• Various embodiments described herein utilize systems whose architecture includes a plurality of sensors and a plurality of user interfaces. This architecture supports various forms of crowd-based recommendation systems in which users may receive information, such as scores, suggestions and/or alerts, which are determined based on measurements of affective response of users. In some embodiments, being crowd-based means that the measurements of affective response are taken from a plurality of users, such as at least three, ten, one hundred, or more users. In such embodiments, it is possible that the recipients of information generated from the measurements may not be the same people from whom the measurements were taken.
  • BRIEF DESCRIPTION OF THE DRAWINGS
  • The embodiments are herein described, by way of example only, with reference to the accompanying drawings. In the drawings:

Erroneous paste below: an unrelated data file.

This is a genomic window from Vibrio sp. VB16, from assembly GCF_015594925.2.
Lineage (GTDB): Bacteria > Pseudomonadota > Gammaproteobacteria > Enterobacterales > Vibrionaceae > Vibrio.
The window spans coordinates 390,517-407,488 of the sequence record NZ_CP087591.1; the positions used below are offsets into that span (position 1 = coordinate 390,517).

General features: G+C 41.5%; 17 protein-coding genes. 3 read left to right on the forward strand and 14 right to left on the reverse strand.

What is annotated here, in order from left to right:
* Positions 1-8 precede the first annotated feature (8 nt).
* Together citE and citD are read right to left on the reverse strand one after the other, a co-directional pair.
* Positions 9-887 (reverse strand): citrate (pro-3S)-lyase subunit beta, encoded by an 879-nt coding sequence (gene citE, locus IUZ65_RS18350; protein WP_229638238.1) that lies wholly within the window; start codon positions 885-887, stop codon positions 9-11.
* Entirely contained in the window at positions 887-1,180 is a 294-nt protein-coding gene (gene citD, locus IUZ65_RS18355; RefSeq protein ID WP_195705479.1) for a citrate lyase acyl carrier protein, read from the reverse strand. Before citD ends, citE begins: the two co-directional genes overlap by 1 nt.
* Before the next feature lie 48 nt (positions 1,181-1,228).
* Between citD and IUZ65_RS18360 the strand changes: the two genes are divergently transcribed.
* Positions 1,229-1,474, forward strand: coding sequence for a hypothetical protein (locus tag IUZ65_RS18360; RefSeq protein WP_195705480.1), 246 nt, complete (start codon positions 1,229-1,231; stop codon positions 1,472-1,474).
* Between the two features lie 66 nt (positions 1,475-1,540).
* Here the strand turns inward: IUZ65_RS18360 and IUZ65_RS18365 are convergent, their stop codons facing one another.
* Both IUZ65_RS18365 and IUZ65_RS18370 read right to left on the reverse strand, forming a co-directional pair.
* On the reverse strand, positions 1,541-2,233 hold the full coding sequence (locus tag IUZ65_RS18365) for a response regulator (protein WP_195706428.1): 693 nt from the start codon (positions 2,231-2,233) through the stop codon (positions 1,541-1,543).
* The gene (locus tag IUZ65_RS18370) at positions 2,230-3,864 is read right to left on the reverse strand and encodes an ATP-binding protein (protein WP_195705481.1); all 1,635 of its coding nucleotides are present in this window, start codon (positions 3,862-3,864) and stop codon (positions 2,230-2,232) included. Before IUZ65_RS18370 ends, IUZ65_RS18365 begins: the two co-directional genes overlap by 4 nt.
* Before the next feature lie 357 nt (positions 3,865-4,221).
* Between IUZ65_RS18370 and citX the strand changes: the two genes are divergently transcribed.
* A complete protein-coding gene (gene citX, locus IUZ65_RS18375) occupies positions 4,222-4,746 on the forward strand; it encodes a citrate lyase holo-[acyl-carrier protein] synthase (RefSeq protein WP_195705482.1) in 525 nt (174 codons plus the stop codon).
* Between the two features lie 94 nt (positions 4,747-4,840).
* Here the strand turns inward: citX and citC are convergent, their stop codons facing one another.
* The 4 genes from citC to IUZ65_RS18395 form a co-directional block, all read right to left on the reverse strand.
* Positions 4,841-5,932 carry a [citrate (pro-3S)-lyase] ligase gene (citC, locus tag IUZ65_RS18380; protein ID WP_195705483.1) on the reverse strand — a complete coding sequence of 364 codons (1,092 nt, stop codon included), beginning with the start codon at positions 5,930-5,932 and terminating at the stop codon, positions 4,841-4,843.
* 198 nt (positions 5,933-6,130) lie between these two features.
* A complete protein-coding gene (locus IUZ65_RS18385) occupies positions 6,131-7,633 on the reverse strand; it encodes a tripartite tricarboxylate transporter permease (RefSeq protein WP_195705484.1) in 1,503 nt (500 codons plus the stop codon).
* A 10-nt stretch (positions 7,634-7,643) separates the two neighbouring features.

• FIG. 1 illustrates examples of some of the types of locations considered in this disclosure;
  • FIG. 2a illustrates a system that includes sensors and user interfaces that may be utilized to compute and report a score for a location;
  • FIG. 2b illustrates steps involved in a method for reporting a location score for a certain location;
  • FIG. 3a illustrates a system configured to compute location scores;
  • FIG. 3b illustrates steps involved in a method for computing location scores;
  • FIG. 4 illustrates a system in which users with different profiles may receive different location scores;
  • FIG. 5 illustrates steps involved in a method for utilizing profiles of users for computing personalized scores for a location;
  • FIG. 6a illustrates different locations in a vehicle;
  • FIG. 6b illustrates how different users may have different profiles;
  • FIG. 6c illustrates an example in which different seats on a certain airplane receive different personalized seat scores when computed for different users;
  • FIG. 7 illustrates how different users, who have different profiles, receive different personalized scores for a hotel;
  • FIG. 8 illustrates how different users, who have different profiles, receive different personalized sores for a restaurant;